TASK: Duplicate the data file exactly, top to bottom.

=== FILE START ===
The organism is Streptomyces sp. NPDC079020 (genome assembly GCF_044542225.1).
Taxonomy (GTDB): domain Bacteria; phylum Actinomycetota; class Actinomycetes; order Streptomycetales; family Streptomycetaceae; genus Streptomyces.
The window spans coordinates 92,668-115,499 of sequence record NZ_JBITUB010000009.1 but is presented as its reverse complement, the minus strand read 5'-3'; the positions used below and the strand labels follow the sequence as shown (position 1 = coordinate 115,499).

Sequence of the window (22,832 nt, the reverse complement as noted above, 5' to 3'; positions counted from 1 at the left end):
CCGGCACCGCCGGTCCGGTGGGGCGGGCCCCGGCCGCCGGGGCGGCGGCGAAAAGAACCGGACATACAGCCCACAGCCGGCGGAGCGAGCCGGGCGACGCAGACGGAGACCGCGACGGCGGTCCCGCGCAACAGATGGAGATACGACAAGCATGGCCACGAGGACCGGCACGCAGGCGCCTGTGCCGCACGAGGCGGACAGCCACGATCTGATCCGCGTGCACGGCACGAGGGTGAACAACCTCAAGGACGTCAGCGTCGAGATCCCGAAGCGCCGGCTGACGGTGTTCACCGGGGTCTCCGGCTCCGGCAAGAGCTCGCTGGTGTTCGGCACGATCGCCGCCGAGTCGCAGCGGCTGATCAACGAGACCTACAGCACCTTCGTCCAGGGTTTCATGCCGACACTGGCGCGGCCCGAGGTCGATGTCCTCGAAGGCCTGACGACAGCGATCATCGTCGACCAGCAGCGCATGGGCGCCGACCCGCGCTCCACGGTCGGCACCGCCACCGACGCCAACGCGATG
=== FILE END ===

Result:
The organism is Streptomyces sp. NPDC079020 (genome assembly GCF_044542225.1).
Taxonomy (GTDB): domain Bacteria; phylum Actinomycetota; class Actinomycetes; order Streptomycetales; family Streptomycetaceae; genus Streptomyces.
The window spans coordinates 92,668-115,499 of sequence record NZ_JBITUB010000009.1 but is presented as its reverse complement, the minus strand read 5'-3'; the positions used below and the strand labels follow the sequence as shown (position 1 = coordinate 115,499).

Sequence of the window (22,832 nt, the reverse complement as noted above, 5' to 3'; positions counted from 1 at the left end):
CCGGCACCGCCGGTCCGGTGGGGCGGGCCCCGGCCGCCGGGGCGGCGGCGAAAAGAACCGGACATACAGCCCACAGCCGGCGGAGCGAGCCGGGCGACGCAGACGGAGACCGCGACGGCGGTCCCGCGCAACAGATGGAGATACGACAAGCATGGCCACGAGGACCGGCACGCAGGCGCCTGTGCCGCACGAGGCGGACAGCCACGATCTGATCCGCGTGCACGGCACGAGGGTGAACAACCTCAAGGACGTCAGCGTCGAGATCCCGAAGCGCCGGCTGACGGTGTTCACCGGGGTCTCCGGCTCCGGCAAGAGCTCGCTGGTGTTCGGCACGATCGCCGCCGAGTCGCAGCGGCTGATCAACGAGACCTACAGCACCTTCGTCCAGGGTTTCATGCCGACACTGGCGCGGCCCGAGGTCGATGTCCTCGAAGGCCTGACGACAGCGATCATCGTCGACCAGCAGCGCATGGGCGCCGACCCGCGCTCCACGGTCGGCACCGCCACCGACGCCAACGCGATG